School of Psychology and Neuroscience Perception Lab
Fitness and Appearance Project
The Fitness and Appearance project is a collaboration between Saints Sport and the School of Psychology and Neuroscience, Perception Lab ran by Professor David Perrett. Over the course of just two weekends (3 weeks apart), Post-Doctoral Research Fellow Dr Sean Talamas and a team of 15 research assistants collected data on over 180 participants, 80 of which came back and were re-assessed in the second phase. The project was aimed at gaining insights into whether improvements in physical fitness are reflected in healthier colouration of skin. Carotenoids are yellow-red pigments from fruit and vegetables, which contribute to the colouration of human skin, giving it a “healthy glow”. We have found that people who report doing more exercise have more of this colour in their skin. Hence the carotenoid pigments may provide a cue not just to diet but more generally to all-round health. The purpose of this experiment was to find out if a change in fitness will result in a change in the healthy appearance of skin colour. Additional data on individuals ‘grit’ and ‘conscientiousness’ was gathered to assess participants’ personality in terms of diligence, tenacity, and work ethic and how this may relate to their perceived exertion during the fitness test conducted.
The collaboration between the Perception lab and Athletic Union made it possible to provide detailed fitness reports to participants. By combining resources and funding, sophisticated heart-rate monitoring technology and software was purchased and used to assess athletes’ aerobic fitness. State-of-the-art scales were also used to assess athlete’s body composition. Stations were set up throughout the sports centre to measure participant’s skin colour, record their resting heart rate, administer questionnaires inquiring about participants’ diets, sleep, stress, and prior illnesses. Individualized reports on fitness and body composition were carefully constructed to provide participants (many of which were student athletes) with specific feedback on their fitness.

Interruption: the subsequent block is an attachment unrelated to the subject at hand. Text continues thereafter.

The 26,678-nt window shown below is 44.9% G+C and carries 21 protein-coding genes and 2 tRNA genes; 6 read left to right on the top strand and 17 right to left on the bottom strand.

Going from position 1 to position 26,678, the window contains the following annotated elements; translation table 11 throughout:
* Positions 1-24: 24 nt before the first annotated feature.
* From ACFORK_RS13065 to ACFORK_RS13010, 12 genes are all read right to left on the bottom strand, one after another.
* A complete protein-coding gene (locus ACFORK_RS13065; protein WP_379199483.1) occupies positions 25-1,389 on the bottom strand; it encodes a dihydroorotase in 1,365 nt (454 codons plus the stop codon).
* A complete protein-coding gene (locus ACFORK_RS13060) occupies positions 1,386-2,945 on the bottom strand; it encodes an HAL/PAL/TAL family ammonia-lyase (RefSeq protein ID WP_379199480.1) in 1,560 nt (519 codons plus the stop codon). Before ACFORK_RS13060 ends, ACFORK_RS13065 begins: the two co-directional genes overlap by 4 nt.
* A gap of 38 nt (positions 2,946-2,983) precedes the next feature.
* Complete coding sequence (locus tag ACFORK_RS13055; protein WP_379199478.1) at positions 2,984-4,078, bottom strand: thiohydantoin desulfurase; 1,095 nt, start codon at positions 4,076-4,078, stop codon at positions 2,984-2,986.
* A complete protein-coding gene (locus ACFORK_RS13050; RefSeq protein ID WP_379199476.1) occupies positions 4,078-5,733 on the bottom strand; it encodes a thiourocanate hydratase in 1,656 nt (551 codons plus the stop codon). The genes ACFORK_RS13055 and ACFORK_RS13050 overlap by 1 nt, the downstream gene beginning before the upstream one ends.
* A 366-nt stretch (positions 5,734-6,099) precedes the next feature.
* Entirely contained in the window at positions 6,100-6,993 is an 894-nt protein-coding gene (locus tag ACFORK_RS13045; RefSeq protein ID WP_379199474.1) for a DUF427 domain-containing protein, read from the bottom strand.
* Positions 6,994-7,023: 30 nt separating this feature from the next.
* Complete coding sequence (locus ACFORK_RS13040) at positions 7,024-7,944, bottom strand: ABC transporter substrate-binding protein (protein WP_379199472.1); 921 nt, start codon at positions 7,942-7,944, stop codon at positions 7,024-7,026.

The successful collaboration between the University’s school of Psychology and Neuroscience and Saints Sport will likely lead to further research in the Sports Centre. This will provide useful fitness information for student athletes and coaches, as well as valuable data for University researchers. To stay up to date with ongoing projects in the Perception Lab and online experiments, you can follow them on Facebook or visit their website at http://www.perceptionlab.com.